Mozilla By The Numbers

September 6th, 2009

About six months ago I started working for Mozilla Labs full-time, focusing on Ubiquity, the multilingual natural language interface for the browser. This week marked my last week on contract as I go back to grad school next week. While the work will go on and I hope to continue to stay involved as time allows, here’s a quick bird’s eye view of my activities in my Mozilla tenure:


Time working for Mozilla: 6.5 months

Mozilla-related blog posts written: 69

Academic papers written on Ubiquity: 1

Ubiquity presentations given: 5

Screencasts made: 8

Most popular video on Vimeo: Ubiquity 0.5 日本語紹介ビデオ, the Japanese Ubiquity 0.5 introduction video: 2252 views

Languages Ubiquity commands and parser now support: 6

Commits to the Ubiquity repository: 492

Other web projects started during this period: 2+ (Ten Grand Is Buried There, HookPress)

TechCrunch references: 2 (1, 2)

Countries worked in: 2

Mythical Kiwis worked with: 1

References to bugs I introduced as “glitcho”s: 1

Extremely disturbing homages to me and Django: 1

Friends made; experience gained; lessons on Open-ness learned; personal growth: priceless enumerable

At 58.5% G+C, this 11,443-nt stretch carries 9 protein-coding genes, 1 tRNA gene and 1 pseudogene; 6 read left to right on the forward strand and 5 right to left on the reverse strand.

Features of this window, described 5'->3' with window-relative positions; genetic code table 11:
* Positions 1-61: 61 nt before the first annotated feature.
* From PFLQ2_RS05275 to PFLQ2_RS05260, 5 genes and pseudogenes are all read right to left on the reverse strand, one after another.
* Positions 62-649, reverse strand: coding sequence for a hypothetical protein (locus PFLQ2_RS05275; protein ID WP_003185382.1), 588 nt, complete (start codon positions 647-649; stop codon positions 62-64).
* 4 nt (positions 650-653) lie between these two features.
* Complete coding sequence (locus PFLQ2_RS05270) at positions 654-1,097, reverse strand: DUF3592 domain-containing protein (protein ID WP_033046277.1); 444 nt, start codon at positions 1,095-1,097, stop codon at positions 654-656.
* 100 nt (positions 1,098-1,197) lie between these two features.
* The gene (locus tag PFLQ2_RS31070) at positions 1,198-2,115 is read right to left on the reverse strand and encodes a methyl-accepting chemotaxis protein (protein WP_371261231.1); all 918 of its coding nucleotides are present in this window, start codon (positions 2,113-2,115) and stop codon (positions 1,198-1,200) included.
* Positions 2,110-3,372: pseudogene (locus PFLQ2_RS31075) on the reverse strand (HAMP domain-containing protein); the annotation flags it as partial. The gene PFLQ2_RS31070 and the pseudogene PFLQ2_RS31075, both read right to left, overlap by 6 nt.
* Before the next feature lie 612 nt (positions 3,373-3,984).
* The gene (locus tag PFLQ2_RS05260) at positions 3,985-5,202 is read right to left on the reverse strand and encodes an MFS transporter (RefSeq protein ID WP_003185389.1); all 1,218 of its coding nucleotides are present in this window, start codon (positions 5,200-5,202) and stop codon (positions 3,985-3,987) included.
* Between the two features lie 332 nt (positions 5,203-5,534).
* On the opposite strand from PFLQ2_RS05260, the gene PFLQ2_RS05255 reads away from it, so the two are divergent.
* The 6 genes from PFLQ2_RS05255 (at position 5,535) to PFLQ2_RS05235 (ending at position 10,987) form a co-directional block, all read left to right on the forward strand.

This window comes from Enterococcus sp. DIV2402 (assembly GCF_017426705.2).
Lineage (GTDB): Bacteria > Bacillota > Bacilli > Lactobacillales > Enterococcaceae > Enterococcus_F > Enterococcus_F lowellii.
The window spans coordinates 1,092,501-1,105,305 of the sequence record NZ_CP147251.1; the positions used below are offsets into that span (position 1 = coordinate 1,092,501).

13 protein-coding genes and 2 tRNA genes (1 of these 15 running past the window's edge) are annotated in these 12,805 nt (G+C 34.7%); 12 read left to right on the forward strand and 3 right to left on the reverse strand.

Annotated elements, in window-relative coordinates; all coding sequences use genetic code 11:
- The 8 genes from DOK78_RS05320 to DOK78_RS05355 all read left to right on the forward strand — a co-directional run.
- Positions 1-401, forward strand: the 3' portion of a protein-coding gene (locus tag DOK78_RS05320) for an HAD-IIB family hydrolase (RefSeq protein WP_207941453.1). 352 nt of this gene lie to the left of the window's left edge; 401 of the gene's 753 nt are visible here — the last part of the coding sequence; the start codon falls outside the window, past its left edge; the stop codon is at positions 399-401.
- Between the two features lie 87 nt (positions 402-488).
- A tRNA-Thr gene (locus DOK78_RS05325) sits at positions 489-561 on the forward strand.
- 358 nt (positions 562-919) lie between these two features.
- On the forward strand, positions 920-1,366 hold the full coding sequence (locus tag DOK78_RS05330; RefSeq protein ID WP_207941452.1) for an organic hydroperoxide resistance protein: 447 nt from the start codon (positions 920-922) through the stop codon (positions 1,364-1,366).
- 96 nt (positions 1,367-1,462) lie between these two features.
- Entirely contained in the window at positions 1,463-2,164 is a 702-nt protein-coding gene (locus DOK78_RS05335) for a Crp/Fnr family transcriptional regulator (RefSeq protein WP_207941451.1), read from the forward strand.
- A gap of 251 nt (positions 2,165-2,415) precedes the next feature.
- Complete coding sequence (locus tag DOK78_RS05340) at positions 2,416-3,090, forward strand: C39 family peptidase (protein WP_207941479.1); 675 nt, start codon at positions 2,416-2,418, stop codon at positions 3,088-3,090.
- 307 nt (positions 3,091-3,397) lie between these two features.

Thanks to all who made this experience amazing, beginning with Aza, Jono, Atul, Blair and the rest of the Labs team; intern extraordinaire Brandon; the always thoughtful and friendly Mozilla Japan team; and of course the fantastic Ubiquity community! Please visit me in Boston—I should be around for a while. ;)

The Aliens Aliases Have Landed

September 4th, 2009

close-encounters.jpg

This week I implemented a new way to customize and extend Ubiquity commands: CmdUtils.CreateAlias.

The use case for and importance of CreateAlias

CreateAlias lets you easily create a special-case alias of another, more generic verb. Ubiquity comes bundled with useful verbs like translate and search which can be used for a number of different uses based on their arguments. In some cases, and in some languages, though, typing out translate to English or search with Google is unnatural, though, as there is a more succinct and direct way to make that request. For example, in English one could say “anglicize” or “google”, respectively, for the verbs and arguments above. Indeed, in order to support both search with Google and google, Ubiquity traditionally has implemented two different verbs, search and google, which duplicate functionality and code.

CreateAlias lets us create such natural aliases [[Don’t_repeat_yourself|without repeating ourselves]]. We can easily create an anglicize verb which, in one word, does the work of translate to English, or google which is semantically equivalent to search with Google.